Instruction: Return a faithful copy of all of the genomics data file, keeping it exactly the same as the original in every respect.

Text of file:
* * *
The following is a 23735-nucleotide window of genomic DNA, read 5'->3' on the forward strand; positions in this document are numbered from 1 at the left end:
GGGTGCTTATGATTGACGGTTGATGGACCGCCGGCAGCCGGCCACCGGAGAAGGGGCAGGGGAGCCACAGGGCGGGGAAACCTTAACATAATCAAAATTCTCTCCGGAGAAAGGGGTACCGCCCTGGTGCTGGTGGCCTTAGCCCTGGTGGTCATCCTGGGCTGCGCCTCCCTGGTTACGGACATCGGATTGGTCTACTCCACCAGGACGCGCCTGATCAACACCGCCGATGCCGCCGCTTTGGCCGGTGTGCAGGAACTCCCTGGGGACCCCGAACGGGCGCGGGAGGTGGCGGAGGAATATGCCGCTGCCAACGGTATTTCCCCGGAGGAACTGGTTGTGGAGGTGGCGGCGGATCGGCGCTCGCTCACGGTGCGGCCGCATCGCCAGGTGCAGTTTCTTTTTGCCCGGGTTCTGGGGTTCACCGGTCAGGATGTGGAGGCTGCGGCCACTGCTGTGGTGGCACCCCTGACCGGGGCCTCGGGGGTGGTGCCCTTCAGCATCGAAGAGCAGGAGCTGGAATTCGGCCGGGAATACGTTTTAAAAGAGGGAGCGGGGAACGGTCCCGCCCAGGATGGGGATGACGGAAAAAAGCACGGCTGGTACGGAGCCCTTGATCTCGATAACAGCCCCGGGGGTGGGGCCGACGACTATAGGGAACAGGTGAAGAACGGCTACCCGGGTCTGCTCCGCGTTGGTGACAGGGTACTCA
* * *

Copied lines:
The following is a 23735-nucleotide window of genomic DNA, read 5'->3' on the forward strand; positions in this document are numbered from 1 at the left end:
GGGTGCTTATGATTGACGGTTGATGGACCGCCGGCAGCCGGCCACCGGAGAAGGGGCAGGGGAGCCACAGGGCGGGGAAACCTTAACATAATCAAAATTCTCTCCGGAGAAAGGGGTACCGCCCTGGTGCTGGTGGCCTTAGCCCTGGTGGTCATCCTGGGCTGCGCCTCCCTGGTTACGGACATCGGATTGGTCTACTCCACCAGGACGCGCCTGATCAACACCGCCGATGCCGCCGCTTTGGCCGGTGTGCAGGAACTCCCTGGGGACCCCGAACGGGCGCGGGAGGTGGCGGAGGAATATGCCGCTGCCAACGGTATTTCCCCGGAGGAACTGGTTGTGGAGGTGGCGGCGGATCGGCGCTCGCTCACGGTGCGGCCGCATCGCCAGGTGCAGTTTCTTTTTGCCCGGGTTCTGGGGTTCACCGGTCAGGATGTGGAGGCTGCGGCCACTGCTGTGGTGGCACCCCTGACCGGGGCCTCGGGGGTGGTGCCCTTCAGCATCGAAGAGCAGGAGCTGGAATTCGGCCGGGAATACGTTTTAAAAGAGGGAGCGGGGAACGGTCCCGCCCAGGATGGGGATGACGGAAAAAAGCACGGCTGGTACGGAGCCCTTGATCTCGATAACAGCCCCGGGGGTGGGGCCGACGACTATAGGGAACAGGTGAAGAACGGCTACCCGGGTCTGCTCCGCGTTGGTGACAGGGTACTCA